Tuesday, November 12, 2013


Ah, November.  You have arrived with your blustery winds, your falling leaves, your lovely crisp scent.  And, yes, I can experience all of these things even though I live in California, with its mild temperament and nearly non-existent seasons.  I love it.

Thanksgiving will soon be upon us, and I will gladly stuff my face with turkey, stuffing, mac and cheese, and a various assortment of pies and other desserts.

But, do you know what else is upon us?  The dreaded 'Post One Thing You're Thankful For Every Single Day on Facebook Challenge.'  Or, as I like to call it, the 'Annoy the Ever-Living Hell Out of Your Facebook Friends Extravaganza.'

It's not that I begrudge people their thankfulness, not at all.  On the contrary, I am glad people are thankful for things...you might even say that I'm thankful that they are thankful.

But, we are ever-increasingly doing our best (or worst) to blend the public and the private, until the two are virtually indistinguishable. I love Facebook--it allows me to keep in touch (phone-phobe that I am) with so many people that I probably would never have spoken to again if it weren't for this little invention.  (That, by the way, is no reflection on said individuals, merely a reflection upon myself and the ways in which I do not particularly enjoy communicating). That being said, I don't think that I should have to read about what each and every one of them is thankful for without actively choosing to do so.

Basically, I think that instead of reading the 30 things Hannah is thankful for (I don't actually have any friends named Hannah, so don't bother looking), which clogs up my news feed along with everything Prue, Phoebe, and Piper are thankful for, I should have to actively choose to do so (more than likely, I sometimes would choose this, by the way).

In other words, I think Hannah should get a blog.  And every day, she should write what she is thankful for in that blog, and every week, she should post a link to that blog.  That way, I get to choose whether or not I want to read the latest 7 things Hannah is thankful for, or whether I'd rather skip that and scroll through my news feed to see what everyone is having for lunch, or what their super cute kids are up to for the day/week/month.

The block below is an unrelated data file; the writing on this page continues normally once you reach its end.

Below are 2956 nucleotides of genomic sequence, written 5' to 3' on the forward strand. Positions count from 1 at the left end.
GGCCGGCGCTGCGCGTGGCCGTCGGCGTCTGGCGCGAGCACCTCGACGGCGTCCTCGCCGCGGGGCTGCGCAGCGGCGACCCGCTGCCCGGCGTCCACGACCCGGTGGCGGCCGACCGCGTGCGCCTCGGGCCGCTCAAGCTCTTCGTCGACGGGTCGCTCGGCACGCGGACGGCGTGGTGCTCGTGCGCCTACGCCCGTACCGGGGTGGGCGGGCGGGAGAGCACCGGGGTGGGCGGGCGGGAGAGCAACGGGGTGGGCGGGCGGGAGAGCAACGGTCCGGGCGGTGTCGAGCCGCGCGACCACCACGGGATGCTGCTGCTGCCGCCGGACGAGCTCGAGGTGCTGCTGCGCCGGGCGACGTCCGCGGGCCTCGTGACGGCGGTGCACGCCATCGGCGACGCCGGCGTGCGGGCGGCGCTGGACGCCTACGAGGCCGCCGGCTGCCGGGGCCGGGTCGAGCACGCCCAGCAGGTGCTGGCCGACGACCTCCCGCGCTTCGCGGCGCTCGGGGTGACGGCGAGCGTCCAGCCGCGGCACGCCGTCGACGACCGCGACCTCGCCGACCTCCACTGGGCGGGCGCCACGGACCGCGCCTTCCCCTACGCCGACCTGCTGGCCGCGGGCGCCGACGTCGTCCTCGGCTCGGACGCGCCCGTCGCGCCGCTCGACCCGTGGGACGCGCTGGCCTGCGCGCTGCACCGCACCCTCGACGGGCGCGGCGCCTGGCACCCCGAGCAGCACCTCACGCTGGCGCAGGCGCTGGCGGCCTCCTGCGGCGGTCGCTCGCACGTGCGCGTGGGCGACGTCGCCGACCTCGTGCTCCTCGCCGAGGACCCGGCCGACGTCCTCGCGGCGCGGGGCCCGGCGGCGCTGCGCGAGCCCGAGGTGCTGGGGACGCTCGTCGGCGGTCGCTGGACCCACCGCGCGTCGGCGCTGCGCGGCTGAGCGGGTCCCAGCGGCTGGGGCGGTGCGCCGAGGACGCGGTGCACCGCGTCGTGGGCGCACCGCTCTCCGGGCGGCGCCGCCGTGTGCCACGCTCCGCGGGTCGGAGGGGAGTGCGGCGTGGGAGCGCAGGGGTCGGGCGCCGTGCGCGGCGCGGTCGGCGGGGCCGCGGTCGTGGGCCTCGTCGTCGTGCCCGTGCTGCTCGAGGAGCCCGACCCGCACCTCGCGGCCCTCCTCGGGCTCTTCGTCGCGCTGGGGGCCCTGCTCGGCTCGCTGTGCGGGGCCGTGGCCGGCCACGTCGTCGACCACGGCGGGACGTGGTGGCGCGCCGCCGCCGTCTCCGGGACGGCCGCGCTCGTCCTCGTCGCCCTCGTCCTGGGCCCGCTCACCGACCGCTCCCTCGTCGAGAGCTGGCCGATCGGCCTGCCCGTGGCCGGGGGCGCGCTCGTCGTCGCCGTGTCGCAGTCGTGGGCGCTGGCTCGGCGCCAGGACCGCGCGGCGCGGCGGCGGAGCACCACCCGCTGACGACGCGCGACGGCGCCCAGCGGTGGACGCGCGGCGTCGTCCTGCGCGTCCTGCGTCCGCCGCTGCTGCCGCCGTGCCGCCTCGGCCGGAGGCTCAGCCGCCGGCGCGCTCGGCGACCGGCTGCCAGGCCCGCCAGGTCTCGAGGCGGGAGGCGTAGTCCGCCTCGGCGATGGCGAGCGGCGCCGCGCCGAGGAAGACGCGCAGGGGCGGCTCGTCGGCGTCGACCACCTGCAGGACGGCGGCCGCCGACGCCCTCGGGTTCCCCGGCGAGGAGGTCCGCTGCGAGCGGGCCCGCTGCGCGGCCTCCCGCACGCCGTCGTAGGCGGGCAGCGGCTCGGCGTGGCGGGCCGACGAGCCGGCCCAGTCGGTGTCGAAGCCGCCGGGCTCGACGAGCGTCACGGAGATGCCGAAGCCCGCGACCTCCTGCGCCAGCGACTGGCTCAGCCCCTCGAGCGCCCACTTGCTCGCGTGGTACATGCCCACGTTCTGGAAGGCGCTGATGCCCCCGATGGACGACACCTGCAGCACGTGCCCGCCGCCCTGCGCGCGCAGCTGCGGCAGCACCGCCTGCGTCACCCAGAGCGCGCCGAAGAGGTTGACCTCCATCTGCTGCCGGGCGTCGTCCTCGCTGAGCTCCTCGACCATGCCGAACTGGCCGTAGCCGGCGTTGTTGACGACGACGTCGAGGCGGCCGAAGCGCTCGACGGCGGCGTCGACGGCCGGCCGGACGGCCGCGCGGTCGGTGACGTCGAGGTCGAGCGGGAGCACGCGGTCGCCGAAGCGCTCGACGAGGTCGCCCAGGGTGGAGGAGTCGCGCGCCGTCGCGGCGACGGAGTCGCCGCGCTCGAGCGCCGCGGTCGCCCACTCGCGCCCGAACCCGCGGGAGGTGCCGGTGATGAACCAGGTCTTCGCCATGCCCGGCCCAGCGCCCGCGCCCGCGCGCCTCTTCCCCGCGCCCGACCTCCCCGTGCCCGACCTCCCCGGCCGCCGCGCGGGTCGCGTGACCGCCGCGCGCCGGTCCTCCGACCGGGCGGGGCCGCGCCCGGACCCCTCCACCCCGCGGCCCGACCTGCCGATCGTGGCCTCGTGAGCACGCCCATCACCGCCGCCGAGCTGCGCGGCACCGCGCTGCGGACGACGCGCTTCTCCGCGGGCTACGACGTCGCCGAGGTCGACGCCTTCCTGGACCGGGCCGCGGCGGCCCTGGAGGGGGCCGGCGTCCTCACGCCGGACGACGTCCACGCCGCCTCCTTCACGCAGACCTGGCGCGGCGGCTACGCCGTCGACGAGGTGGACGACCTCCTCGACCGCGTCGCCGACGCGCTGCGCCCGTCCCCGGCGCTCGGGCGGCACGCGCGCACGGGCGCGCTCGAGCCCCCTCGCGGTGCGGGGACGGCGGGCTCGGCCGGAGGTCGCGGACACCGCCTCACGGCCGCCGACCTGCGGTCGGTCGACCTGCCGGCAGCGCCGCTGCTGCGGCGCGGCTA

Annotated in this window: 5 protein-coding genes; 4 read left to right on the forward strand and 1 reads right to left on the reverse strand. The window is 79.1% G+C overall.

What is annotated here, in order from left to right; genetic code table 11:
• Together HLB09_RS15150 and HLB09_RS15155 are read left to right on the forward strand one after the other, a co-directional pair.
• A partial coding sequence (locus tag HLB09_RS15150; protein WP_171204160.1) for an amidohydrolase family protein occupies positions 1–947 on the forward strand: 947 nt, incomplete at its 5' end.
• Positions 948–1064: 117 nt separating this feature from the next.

I've never taken part in this "challenge," largely because I find it arbitrary, but also because for some reason, I find it annoying (perhaps because I find it arbitrary?).  I even hid one person who did it last year (don't worry, I un-hid you as soon as December hit!).

Well, I take part of that back--one year, I posted on November 30th, that I was thankful that I wouldn't have to read about everyone else's thankfulness anymore.

I don't mean to be a scrooge or a grinch, I just mean to say: I like staying in touch with you!  Truly, I do.  I like seeing what you're up to, looking at your pets, your kids, and debating with you.  I just don't like 8 million posts every day about how you're thankful for your juicer. :)

Wednesday, November 6, 2013

Book Survey

Hey, guys!  I found this over at my good friend Mindy's blog (www.mindytrue.wordpress.com), and thought I'd go ahead and do it too, book-lover that I am!
Author you’ve read the most books from: I think this would honestly probably be Anne M. Martin.  I was obsessed with the Baby Sitter's Club Little Sister books when I was 8 & 9.  That, or Lurlene McDaniel (Sixteen and Dying, etc.) as a pre-teen. 
Best Sequel Ever: You know, I'm not really one that's into series that much--I guess Hunger Games: Catching Fire.
Currently Reading: Insurgent by Veronica Roth.
Drink of Choice While Reading: Same as my drink of choice whilst doing anything: Diet Coke.
E-reader or Physical Book? Physical book.  Though, I do love my Nook and its convenience.
Fictional Character You Probably Would Have Actually Dated In High School: Gonna stick with Mindy on this one and say a male Nicholas Sparks character.
Glad You Gave This Book A Chance: Harry Potter and the Sorcerer's Stone.  I haven't read all of the HP books, but I did like this one, and I'm sure I'll read them all someday.
Hidden Gem Book: Seven Types of Ambiguity by Elliot Perlman.